Let’s take a look at a concrete example to see how this actually
works. Consider the following C code which defines a little function to
compute the greatest common divisor of two (machine) integers:
int mygcd(int x, int y)
{
if (y == 0)
return x;
else
return mygcd(y, x%y);
}
Let’s say that this code is in the file mygcd.c, then you’d compile it to
a bitcode module using clang as follows:
clang emitllvm c mygcd.c o mygcd.bc
Note that the emitllvm c options instruct clang to build an LLVM
bitcode module. Of course, you can also add optimizations and other options to
the compile command as desired.
Using dragonegg is somewhat more involved, as it doesn’t provide a direct way
to produce a bitcode file yet. However, you can create an LLVM assembler file
which can then be translated to bitcode using the llvmas program as follows:
gcc fplugin=dragonegg flto S mygcd.c o mygcd.ll
llvmas mygcd.ll o mygcd.bc
(Note that the fplugin option instructs gcc to use the dragonegg plugin,
which in conjunction with the flto flag switches it to LLVM output.
Please check the dragonegg website for details.)
In either case, you can now load the resulting bitcode module and run the
mygcd function in the Pure interpreter simply as follows:
> using "bc:mygcd";
> mygcd 75 105;
15
To actually see the generated extern declaration of the imported
function, you can use the interactive show command:
> show mygcd
extern int mygcd(int, int);
Some more examples showing how to use the bitcode interface can be found in
the Pure sources. In particular, the interface also works with Fortran (using
llvmgfortran or gfortran with dragonegg), and there is special support for
interfacing to Grame’s functional DSP programming language Faust (the latter
uses a special variant of the bitcode loader, which is selected with the
dsp tag in the using clause). Further details about these can
be found below.
Please note that at this time the LLVM bitcode interface is still somewhat
experimental, and there are some known limitations:
LLVM doesn’t distinguish between char* and void* in bitcode, so all
void* parameters and return values in C code will be promoted to
char* on the Pure side. Also, pointers to types which neither have a
predefined meaning in Pure nor a proper type name in the bitcode file, will
become a generic pointer type (void*, void**, etc.) in Pure. If this
is a problem then you can just redeclare the corresponding functions under a
synonym after loading the bitcode module, giving the proper argument and
result types (see Extern Declarations above). For instance:
> using "bc:foo";
> show foo
extern char* foo(char*);
> extern void *foo(void*) = myfoo;
> show myfoo
extern void* foo(void*) = myfoo;
The bitcode interface is limited to the same range of C types as Pure’s
plain C interface. In practice, this should cover most C code, but it’s
certainly possible that you run into unsupported types for arguments and
return values. The compiler will then print a warning; the affected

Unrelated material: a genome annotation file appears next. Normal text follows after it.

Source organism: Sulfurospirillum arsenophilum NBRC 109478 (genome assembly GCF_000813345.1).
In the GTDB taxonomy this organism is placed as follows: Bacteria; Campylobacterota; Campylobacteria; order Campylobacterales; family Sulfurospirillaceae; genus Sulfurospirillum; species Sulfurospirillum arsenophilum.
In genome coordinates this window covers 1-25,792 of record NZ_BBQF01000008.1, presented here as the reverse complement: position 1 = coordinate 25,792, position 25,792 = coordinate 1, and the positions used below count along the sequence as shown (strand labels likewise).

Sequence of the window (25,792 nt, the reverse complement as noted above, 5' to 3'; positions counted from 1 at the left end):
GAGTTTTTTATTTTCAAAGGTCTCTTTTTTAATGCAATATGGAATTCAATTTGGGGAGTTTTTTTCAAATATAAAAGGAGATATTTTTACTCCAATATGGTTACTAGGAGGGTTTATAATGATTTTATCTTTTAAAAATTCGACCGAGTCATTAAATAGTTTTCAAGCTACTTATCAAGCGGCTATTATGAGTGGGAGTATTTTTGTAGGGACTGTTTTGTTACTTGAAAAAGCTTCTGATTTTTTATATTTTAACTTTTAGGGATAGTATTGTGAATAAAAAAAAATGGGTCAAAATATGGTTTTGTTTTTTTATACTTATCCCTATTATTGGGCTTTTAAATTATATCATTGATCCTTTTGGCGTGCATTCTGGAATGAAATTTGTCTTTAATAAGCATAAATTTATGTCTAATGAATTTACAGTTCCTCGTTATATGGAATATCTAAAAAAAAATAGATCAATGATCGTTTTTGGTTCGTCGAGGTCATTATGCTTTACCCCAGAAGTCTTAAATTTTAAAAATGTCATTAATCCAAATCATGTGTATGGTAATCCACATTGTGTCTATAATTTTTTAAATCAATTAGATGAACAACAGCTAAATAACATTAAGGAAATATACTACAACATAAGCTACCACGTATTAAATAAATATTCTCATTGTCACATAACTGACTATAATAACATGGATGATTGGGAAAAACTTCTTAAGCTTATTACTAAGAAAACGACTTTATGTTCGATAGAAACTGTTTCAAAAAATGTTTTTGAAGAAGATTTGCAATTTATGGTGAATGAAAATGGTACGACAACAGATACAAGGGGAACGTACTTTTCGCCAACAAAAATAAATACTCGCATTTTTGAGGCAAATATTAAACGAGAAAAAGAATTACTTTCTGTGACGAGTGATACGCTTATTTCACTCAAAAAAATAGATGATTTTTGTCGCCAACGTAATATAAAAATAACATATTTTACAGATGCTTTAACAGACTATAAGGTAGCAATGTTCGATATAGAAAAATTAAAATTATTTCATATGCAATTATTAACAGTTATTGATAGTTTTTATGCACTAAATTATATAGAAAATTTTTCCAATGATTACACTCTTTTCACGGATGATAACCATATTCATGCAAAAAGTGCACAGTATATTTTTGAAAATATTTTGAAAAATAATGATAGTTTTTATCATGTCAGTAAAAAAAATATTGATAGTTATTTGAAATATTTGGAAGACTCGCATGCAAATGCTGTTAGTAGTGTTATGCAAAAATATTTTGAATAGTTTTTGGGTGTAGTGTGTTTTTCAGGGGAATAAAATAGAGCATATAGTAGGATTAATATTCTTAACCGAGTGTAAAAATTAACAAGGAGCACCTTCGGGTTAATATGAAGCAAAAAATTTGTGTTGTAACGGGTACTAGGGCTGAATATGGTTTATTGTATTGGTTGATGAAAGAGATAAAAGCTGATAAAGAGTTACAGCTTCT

functions will still be linked in, but they will not be callable from Pure.
Also note that calling conventions for passing C structs by value depend
on the host ABI, so you should have a look at the resulting
extern declaration (using show) to determine how the function
is actually to be called from Pure.
Instead of manually compiling source files to bitcode modules, you can also
just place the source code into a Pure script, enclosing it in %< ... %>.
(Optionally, the opening brace may also be preceded with a public
or private scope specifier, which is used in the same way as the
scope specifier following the using keyword when importing bitcode
files.)
For instance, here is a little script showing inline code for the mygcd
function from the previous subsection:
%<
int mygcd(int x, int y)
{
if (y == 0)
return x;
else
return mygcd(y, x%y);
}
%>
mygcd 75 105;
The interpreter automatically compiles the inlined code to LLVM bitcode which
is then loaded as usual. (Of course, this will only work if you have the
corresponding LLVM compilers installed.) This method has the advantage that
you don’t have to write a Makefile and you can create selfcontained Pure
scripts which include all required external functions. The downside is that
the inline code sections will have to be recompiled every time you run the
script with the interpreter which may considerably increase startup times. If
this is a problem then it’s usually better to import a separate bitcode module
instead (see Importing LLVM Bitcode), or batchcompile your script to an
executable (see Batch Compilation).
At present, C, C++, Fortran, ATS and Faust are supported as foreign source
languages, with clang, clang++, gfortran (with the dragonegg plugin), patscc
and faust as the corresponding (default) compilers. C is the default language.
The desired source language can be selected by placing an appropriate tag into
the inline code section, immediately after the opening brace. (The tag is
removed before the code is submitted to compilation.) For instance:
%< * Fortran90 *
function fact(n) result(p)
integer n, p
p = 1
do i = 1, n
p = p*i
end do
end function fact
%>
fact n::int = fact_ {n};
map fact (1..10);
As indicated, the language tag takes the form * lang * where lang
can currently be any of c, c++, fortran, ats and dsp (the
latter indicates the Faust language). Case is insignificant here, so you can
also write C, C++, Fortran, ATS, DSP etc. For the
fortran tag, you may also have to specify the appropriate language
standard, such as fortran90 which is used in the example above. The